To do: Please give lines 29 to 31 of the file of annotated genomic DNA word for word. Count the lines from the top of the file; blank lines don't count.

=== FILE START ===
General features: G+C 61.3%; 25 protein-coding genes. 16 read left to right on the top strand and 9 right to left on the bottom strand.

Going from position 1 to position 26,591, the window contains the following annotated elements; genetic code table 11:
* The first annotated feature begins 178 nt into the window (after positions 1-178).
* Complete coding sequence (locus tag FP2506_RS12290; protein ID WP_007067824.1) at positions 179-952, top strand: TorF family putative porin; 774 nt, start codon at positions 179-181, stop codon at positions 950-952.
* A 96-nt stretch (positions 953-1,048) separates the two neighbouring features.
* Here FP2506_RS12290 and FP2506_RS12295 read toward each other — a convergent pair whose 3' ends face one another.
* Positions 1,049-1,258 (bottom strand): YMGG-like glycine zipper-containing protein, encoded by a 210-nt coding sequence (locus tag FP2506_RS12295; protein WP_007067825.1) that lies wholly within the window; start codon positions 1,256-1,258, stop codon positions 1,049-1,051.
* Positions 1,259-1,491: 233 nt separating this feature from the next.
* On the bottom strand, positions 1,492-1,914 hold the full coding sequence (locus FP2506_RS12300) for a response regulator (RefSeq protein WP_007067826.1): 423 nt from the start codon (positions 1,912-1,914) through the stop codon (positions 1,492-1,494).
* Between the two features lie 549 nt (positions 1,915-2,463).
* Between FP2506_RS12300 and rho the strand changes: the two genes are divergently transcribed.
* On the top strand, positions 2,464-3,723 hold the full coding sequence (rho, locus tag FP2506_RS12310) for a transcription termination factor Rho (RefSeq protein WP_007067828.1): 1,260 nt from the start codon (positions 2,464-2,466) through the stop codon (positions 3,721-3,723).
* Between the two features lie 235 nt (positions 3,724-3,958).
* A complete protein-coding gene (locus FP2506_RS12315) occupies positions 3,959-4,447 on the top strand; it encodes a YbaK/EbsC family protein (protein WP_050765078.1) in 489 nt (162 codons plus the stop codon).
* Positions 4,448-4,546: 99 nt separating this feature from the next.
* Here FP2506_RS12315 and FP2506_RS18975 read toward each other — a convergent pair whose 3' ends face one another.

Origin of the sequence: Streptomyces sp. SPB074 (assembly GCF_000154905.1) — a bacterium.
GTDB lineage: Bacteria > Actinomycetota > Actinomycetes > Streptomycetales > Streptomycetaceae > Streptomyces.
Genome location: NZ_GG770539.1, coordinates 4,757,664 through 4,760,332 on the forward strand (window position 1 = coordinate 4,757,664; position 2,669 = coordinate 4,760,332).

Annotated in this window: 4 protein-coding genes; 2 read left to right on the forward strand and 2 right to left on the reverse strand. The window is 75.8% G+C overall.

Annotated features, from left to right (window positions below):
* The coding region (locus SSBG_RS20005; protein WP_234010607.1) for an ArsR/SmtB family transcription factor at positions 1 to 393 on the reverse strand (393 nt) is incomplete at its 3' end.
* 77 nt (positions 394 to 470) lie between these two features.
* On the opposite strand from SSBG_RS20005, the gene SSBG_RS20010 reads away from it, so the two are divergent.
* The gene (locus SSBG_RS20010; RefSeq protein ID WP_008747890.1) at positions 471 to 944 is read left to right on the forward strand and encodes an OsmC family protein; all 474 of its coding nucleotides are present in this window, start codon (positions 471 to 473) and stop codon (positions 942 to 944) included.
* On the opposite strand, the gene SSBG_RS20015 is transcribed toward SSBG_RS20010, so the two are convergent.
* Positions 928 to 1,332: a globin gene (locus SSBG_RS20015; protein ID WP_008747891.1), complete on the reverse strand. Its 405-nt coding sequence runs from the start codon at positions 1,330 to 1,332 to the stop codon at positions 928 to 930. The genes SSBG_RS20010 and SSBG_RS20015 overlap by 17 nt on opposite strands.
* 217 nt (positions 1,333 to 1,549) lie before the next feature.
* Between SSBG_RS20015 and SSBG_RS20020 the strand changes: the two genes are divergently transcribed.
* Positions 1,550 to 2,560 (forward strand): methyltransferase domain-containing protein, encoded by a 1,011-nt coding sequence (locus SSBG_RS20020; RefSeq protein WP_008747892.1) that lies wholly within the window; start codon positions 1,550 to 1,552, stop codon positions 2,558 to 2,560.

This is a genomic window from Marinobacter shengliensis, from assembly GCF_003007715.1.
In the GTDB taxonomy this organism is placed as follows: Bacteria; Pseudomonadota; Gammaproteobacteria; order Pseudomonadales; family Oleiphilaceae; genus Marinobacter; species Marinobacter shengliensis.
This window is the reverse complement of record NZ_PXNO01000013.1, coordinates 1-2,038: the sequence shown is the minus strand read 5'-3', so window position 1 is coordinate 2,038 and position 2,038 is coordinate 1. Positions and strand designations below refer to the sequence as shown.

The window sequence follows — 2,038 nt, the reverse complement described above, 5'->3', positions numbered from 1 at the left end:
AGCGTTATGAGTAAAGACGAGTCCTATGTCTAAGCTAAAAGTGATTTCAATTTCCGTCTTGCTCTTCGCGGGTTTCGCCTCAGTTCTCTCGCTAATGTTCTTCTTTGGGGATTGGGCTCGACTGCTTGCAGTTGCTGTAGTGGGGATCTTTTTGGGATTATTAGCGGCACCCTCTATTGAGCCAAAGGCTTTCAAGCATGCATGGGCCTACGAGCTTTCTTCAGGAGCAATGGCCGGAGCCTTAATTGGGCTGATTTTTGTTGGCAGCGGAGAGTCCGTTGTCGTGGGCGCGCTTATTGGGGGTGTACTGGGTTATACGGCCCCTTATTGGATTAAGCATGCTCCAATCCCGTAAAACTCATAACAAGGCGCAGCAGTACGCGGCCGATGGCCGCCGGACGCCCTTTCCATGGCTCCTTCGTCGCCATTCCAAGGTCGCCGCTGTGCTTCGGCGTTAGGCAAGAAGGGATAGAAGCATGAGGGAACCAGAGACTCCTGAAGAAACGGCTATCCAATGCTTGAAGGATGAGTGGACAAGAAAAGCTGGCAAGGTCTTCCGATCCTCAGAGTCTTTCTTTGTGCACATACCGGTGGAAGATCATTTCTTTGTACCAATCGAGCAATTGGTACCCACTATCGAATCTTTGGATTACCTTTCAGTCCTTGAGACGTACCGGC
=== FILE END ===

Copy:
* Between SSBG_RS20015 and SSBG_RS20020 the strand changes: the two genes are divergently transcribed.
* Positions 1,550 to 2,560 (forward strand): methyltransferase domain-containing protein, encoded by a 1,011-nt coding sequence (locus SSBG_RS20020; RefSeq protein WP_008747892.1) that lies wholly within the window; start codon positions 1,550 to 1,552, stop codon positions 2,558 to 2,560.

This is a genomic window from Marinobacter shengliensis, from assembly GCF_003007715.1.